By Kevin Deutsch
A new report is shedding light on major economic and educational disparities plaguing Bronx children.
The report, “Child & Family Well-Being in New York City: Ranking Risks and Resources Across 59 Community Districts,” measured 18 indicators involving economic security, housing, health, education, youth, family and community in the five boroughs.
Formerly known as the Community Risk Ranking, the document is influential among city policymakers, service providers, and advocates, many of whom rely on its contents to better understand child poverty and public health.
Among the report’s most alarming conclusions:
- Mott Haven families run the highest risk of economic insecurity, with kids in the neighborhood more than 18 times more likely to live in poverty than children in Greenwich Village.
- Hunts Point families experience “substantial” educational disparities at every level of the system, from enrollment in early educational programs to high school graduation rates.
- University Heights families run the highest risk of housing instability, with nearly four of every ten households spending at least half their income on rent, compared to about two in ten households in midtown Manhattan, which ranked highest in housing stability.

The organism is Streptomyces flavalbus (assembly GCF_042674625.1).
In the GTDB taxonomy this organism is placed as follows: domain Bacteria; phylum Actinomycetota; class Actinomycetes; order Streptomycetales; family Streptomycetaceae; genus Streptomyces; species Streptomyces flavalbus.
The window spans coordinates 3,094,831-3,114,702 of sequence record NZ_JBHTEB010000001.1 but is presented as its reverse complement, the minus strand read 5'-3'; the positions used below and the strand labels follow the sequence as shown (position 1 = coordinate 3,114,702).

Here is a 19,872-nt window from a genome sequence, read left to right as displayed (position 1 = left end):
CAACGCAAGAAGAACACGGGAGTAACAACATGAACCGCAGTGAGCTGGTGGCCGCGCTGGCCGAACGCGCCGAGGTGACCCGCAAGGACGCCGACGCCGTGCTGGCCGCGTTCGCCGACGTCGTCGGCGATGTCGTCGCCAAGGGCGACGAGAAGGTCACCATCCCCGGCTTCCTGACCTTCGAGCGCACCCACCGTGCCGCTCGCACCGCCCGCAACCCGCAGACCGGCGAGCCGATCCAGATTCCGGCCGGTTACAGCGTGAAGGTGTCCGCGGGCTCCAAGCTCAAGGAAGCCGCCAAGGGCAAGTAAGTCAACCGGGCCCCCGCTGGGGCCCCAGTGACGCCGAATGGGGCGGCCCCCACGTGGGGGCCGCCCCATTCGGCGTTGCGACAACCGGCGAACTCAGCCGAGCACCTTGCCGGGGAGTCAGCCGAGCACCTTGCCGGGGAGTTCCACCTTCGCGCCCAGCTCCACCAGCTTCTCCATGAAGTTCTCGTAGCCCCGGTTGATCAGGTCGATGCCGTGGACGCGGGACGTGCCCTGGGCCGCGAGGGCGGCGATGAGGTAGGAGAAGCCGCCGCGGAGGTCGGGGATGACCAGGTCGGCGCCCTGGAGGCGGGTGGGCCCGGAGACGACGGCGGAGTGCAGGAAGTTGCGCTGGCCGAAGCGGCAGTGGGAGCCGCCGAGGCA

- Of the seven neighborhoods with the highest level of collective risk to children’s well-being, six are in the Bronx.
For the first time, the report also examined scarcity of municipal resources including homeless support services, according to the Citizens’ Committee for Children, the nonprofit advocacy group that publishes the report.
The group said there is no longer a Homebase homelessness prevention center in Morissania, where 447 families with children resided prior to living in shelters in 2017.
Homebase, a DHS program providing homelessness prevention services to those at risk of eviction, still has centers in several other Bronx neighborhoods.
Citywide, over 20,000 children sleep in homeless shelters nightly, the report states.